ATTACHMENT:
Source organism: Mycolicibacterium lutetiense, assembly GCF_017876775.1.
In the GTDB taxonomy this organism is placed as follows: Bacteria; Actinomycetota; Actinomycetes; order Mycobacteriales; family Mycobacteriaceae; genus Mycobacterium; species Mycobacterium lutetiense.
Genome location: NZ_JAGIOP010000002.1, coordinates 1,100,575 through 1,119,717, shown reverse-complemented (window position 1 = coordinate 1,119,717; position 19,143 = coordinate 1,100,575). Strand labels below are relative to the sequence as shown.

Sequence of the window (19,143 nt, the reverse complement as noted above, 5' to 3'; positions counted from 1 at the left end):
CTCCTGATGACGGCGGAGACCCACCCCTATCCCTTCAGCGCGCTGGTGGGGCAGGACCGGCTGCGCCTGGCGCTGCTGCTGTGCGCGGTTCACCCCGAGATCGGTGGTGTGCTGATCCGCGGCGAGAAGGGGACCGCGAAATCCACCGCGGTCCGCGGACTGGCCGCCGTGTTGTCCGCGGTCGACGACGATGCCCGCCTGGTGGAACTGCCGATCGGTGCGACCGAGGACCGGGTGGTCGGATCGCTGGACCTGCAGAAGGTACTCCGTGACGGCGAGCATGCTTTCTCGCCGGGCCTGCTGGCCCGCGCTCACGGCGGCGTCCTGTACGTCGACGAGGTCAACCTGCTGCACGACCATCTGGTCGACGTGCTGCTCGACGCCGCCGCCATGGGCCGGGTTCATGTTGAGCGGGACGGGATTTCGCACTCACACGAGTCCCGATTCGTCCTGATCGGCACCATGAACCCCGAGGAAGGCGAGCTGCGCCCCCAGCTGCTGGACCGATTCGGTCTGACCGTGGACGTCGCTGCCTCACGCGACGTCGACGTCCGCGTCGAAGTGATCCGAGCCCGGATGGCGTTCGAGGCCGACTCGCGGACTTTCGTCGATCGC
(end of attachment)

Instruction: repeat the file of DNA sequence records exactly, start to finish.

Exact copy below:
Source organism: Mycolicibacterium lutetiense, assembly GCF_017876775.1.
In the GTDB taxonomy this organism is placed as follows: Bacteria; Actinomycetota; Actinomycetes; order Mycobacteriales; family Mycobacteriaceae; genus Mycobacterium; species Mycobacterium lutetiense.
Genome location: NZ_JAGIOP010000002.1, coordinates 1,100,575 through 1,119,717, shown reverse-complemented (window position 1 = coordinate 1,119,717; position 19,143 = coordinate 1,100,575). Strand labels below are relative to the sequence as shown.

Sequence of the window (19,143 nt, the reverse complement as noted above, 5' to 3'; positions counted from 1 at the left end):
CTCCTGATGACGGCGGAGACCCACCCCTATCCCTTCAGCGCGCTGGTGGGGCAGGACCGGCTGCGCCTGGCGCTGCTGCTGTGCGCGGTTCACCCCGAGATCGGTGGTGTGCTGATCCGCGGCGAGAAGGGGACCGCGAAATCCACCGCGGTCCGCGGACTGGCCGCCGTGTTGTCCGCGGTCGACGACGATGCCCGCCTGGTGGAACTGCCGATCGGTGCGACCGAGGACCGGGTGGTCGGATCGCTGGACCTGCAGAAGGTACTCCGTGACGGCGAGCATGCTTTCTCGCCGGGCCTGCTGGCCCGCGCTCACGGCGGCGTCCTGTACGTCGACGAGGTCAACCTGCTGCACGACCATCTGGTCGACGTGCTGCTCGACGCCGCCGCCATGGGCCGGGTTCATGTTGAGCGGGACGGGATTTCGCACTCACACGAGTCCCGATTCGTCCTGATCGGCACCATGAACCCCGAGGAAGGCGAGCTGCGCCCCCAGCTGCTGGACCGATTCGGTCTGACCGTGGACGTCGCTGCCTCACGCGACGTCGACGTCCGCGTCGAAGTGATCCGAGCCCGGATGGCGTTCGAGGCCGACTCGCGGACTTTCGTCGATCGC